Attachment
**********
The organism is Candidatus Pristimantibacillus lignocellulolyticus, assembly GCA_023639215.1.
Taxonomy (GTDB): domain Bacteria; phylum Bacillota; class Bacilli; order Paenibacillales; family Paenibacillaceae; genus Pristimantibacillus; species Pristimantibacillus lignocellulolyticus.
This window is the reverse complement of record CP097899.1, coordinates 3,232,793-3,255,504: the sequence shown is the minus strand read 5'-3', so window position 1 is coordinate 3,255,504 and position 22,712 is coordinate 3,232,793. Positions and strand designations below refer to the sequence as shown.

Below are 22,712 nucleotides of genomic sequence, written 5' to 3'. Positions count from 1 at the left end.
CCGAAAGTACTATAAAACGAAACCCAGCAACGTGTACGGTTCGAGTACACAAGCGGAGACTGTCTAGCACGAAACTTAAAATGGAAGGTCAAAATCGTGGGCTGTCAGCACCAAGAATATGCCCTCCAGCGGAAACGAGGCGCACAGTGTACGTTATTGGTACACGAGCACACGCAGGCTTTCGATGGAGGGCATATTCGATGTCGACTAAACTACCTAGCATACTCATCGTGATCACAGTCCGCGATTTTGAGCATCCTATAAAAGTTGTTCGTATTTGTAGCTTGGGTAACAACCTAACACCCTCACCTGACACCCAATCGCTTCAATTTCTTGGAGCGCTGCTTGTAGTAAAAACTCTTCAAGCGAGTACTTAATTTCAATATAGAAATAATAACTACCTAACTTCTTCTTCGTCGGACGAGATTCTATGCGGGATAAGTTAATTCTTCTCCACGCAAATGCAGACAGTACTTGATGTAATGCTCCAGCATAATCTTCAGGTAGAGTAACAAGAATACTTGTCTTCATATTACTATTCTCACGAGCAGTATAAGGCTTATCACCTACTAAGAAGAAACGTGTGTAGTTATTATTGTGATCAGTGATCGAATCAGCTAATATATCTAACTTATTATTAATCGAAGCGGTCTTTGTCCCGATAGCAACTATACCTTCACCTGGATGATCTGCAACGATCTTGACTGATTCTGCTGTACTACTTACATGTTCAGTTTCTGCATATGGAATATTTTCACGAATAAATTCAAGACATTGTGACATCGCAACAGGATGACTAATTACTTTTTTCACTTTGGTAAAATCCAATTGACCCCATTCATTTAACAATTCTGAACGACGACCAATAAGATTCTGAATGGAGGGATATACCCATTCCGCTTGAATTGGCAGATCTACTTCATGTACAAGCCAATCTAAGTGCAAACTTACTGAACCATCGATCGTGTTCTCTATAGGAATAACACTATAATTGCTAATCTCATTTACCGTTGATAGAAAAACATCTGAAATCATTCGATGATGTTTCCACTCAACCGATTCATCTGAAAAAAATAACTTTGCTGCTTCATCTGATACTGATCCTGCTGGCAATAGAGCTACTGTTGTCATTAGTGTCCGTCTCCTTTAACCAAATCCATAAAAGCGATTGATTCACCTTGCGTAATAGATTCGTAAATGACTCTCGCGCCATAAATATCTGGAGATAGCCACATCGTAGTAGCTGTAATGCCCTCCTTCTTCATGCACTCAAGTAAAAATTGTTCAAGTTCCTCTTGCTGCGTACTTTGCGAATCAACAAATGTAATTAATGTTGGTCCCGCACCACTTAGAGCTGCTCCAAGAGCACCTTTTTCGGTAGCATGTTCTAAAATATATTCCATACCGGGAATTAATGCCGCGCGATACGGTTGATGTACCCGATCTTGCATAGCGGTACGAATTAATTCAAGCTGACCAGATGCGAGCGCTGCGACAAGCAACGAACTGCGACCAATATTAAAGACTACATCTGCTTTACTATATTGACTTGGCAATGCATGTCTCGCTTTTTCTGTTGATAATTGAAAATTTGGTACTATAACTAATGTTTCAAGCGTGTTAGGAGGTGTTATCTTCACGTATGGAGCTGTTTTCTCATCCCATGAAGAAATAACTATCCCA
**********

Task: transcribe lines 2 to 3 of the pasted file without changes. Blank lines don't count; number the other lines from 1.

Taxonomy (GTDB): domain Bacteria; phylum Bacillota; class Bacilli; order Paenibacillales; family Paenibacillaceae; genus Pristimantibacillus; species Pristimantibacillus lignocellulolyticus.
This window is the reverse complement of record CP097899.1, coordinates 3,232,793-3,255,504: the sequence shown is the minus strand read 5'-3', so window position 1 is coordinate 3,255,504 and position 22,712 is coordinate 3,232,793. Positions and strand designations below refer to the sequence as shown.